Structural Biochemistry/Proteins/Nitrogen Fixation
Nitrogen Fixation, or rather, the fixing of Nitrogen, is a process where N₂ is reduced into NH₃, either biologically or abiotically. The nitrogen in amino acids, pyrimidines, purines and other molecules all come from the N₂ in our atmosphere. The fixing of nitrogen can also be associated with the conversion of nitrogen into other forms, other than ammonia, such as nitrogen dioxide. The triple bond that is present in N₂ is very strong; it has a bond energy of 940 kJ/mol. Yet, it is thermodynamically favorable to form ammonia from hydrogen and nitrogen, yet the reaction is still very difficulty kinetically speaking since intermediates can prove to be unstable. It has been estimated that approximately 60 percent of the newly fixed nitrogen on Earth is produced by diazotrophic microorganisms, while lightning and ultraviolet radiation contribute another 15 percent and the rest 25 percent is done by industrial processes.
The main avenue for entry of nitrogen into the biosphere is nitrogen fixation. In the nitrogen fixation, we basically fix the dinitrogen, or nitrogen gas into ammonia. Also, fixation of nitrogen requires lots of energy because the triple bond of nitrogen gas is stable. However, breaking the triple bond to generate ammonia requires a series of reduction steps involving high input of energy. Biologically speaking, the conversion of nitrogen into ammonia is usually done by bacteria and archaea. These organisms that are responsible for nitrogen fixation are called diazotrophic microorganisms. For example, the symbiotic Rhizobium bacteria, a diazotrophic microorganism, goes into the roots of leguminous plants to form root nodules where they fix nitrogen. Other examples include Cyanobacteria, Azotobacteraceae, and Frankia. Industrial Processes of Nitrogen Fixation include Dinitrogen complexes, Ambient Nitrogen reduction, and the most common process is the Haber process, invented in 1910. The Haber process involves high pressure, high temperatures, possibly an iron or ruthenium catalyst to produce ammonia. Nitrogen Fixation, in the biological sense, is run by an enzyme called nitrogenase. The reason why the nitrogenase complex is used is because it has multiple redox centers. In general though, nitrogenase complex contains two proteins. The first, a reductase, which provides electrons while the second part, nitrogenase, uses these electrons to turn nitrogen into ammonia. The transferring of electrons, from reductase to nitrogenase, in this process is coupled with the hydrolysis of ATP by the reductase. The reaction for this process is N2 + 8 H+ → 2 NH3 + H2. The reason why this process is an 8 electron process and not simply a 6 electron process is due to the extra mole of Hydrogen that gets generated along with the generation of the ammonia. Often the microorganisms that carry out nitrogen fixation, contain the 8 electrons from the reduced form of Ferredoxin, which can be made from photosynthesis or oxidative processes. Also, this process is coupled by two ATP molecules for each mole, which in turn, equals 16 molecules. The reason for this is not that the ATP hydrolysis is making the reduction thermodynamically favorable since the process is already thermodynamically favorable, but rather allows the reaction to be kinetically possible. Nitrogen fixing bacteria generally separate anaerobic nitrogen fixation from aerobic metaboism by one of several mechanisms. In the ocean and in the freshwater systems, cyanobacteria are the major nitrogen fixers. Within an ecosystem, nitrogen fixers ultimately make the reduced nitrogen available for assimilation by nonfixing microbes and plants. Besides, nitrogen fixation is extremely energy intensive; thus the rate of fixation usually fails to meet the potential demand of other members of the ecosystem.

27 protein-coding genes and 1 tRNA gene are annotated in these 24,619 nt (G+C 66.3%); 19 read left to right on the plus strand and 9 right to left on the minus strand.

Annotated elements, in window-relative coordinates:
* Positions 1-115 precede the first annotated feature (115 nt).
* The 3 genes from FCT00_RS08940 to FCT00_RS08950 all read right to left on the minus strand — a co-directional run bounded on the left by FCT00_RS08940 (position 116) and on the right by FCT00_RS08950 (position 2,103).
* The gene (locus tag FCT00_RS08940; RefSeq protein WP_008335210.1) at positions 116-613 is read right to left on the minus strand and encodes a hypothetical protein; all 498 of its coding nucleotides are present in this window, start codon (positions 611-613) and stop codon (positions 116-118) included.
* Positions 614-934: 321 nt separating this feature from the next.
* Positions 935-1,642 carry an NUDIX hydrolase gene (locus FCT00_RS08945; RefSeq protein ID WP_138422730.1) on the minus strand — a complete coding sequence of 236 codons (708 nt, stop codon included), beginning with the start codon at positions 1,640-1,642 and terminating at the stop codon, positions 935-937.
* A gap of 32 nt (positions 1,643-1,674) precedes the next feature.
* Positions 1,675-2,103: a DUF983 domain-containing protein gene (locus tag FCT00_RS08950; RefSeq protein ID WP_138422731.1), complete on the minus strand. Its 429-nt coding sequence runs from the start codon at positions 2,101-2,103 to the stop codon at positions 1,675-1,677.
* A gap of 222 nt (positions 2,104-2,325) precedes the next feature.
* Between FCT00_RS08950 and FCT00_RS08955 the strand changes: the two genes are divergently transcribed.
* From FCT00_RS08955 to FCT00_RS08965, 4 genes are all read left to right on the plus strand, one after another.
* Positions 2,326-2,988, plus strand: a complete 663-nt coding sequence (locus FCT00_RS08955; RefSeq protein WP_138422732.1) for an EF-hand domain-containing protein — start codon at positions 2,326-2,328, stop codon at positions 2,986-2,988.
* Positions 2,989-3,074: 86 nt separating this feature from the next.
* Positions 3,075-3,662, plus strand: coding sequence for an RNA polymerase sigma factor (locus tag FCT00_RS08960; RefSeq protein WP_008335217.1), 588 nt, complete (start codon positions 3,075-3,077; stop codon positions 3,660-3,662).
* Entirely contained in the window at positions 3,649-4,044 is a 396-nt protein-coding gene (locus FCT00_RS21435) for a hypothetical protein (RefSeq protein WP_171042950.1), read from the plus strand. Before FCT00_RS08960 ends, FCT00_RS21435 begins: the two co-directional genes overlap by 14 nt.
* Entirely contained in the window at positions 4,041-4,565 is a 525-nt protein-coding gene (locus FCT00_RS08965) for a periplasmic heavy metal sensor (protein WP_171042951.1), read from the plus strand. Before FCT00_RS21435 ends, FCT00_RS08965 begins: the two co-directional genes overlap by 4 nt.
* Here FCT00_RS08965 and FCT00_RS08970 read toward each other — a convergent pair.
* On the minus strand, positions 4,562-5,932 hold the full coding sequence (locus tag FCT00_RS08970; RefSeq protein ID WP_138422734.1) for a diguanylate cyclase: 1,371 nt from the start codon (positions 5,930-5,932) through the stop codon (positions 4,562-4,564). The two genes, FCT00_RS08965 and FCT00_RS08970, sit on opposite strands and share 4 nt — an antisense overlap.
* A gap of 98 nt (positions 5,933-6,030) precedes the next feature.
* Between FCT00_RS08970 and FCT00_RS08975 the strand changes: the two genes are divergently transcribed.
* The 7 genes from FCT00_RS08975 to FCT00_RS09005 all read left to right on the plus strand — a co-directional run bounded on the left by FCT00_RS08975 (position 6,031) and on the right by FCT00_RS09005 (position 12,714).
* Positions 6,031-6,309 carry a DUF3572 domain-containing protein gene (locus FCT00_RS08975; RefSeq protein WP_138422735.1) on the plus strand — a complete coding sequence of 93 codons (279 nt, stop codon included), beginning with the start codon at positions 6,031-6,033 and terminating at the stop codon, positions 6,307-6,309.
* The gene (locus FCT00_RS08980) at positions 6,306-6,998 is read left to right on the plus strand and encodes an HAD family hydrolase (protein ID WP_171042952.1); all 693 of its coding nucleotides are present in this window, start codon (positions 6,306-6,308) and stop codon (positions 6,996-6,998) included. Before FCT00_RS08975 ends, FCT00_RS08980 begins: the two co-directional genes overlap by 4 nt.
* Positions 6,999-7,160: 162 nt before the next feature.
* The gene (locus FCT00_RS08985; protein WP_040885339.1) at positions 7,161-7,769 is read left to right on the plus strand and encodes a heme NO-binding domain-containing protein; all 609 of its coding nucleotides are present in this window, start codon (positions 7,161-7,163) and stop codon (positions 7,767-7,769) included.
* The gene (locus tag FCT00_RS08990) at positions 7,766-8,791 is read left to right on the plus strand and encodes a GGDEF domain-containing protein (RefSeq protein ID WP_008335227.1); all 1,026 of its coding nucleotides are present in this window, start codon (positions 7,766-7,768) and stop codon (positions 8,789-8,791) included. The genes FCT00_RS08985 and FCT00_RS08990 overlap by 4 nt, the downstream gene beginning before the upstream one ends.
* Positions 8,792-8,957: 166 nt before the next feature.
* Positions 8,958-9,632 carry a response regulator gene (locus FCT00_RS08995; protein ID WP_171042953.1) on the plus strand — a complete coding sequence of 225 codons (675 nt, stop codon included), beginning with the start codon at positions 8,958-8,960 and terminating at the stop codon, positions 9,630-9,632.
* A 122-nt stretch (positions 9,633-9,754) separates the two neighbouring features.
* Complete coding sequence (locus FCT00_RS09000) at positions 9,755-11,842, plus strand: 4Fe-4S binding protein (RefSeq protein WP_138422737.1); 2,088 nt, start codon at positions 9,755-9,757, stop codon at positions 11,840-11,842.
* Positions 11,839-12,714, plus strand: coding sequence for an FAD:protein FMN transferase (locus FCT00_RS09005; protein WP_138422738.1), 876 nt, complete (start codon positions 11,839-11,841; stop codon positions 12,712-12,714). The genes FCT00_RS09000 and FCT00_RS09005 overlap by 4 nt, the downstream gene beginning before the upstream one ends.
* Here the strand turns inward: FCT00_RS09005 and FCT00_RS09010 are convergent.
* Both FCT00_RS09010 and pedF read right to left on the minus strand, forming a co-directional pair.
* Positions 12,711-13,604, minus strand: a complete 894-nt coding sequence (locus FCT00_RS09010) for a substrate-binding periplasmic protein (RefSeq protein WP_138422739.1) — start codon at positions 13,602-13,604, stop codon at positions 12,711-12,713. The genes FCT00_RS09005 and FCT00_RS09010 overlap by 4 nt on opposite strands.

Berg, Tymoczko, Stryer, Biochemistry Sixth Edition
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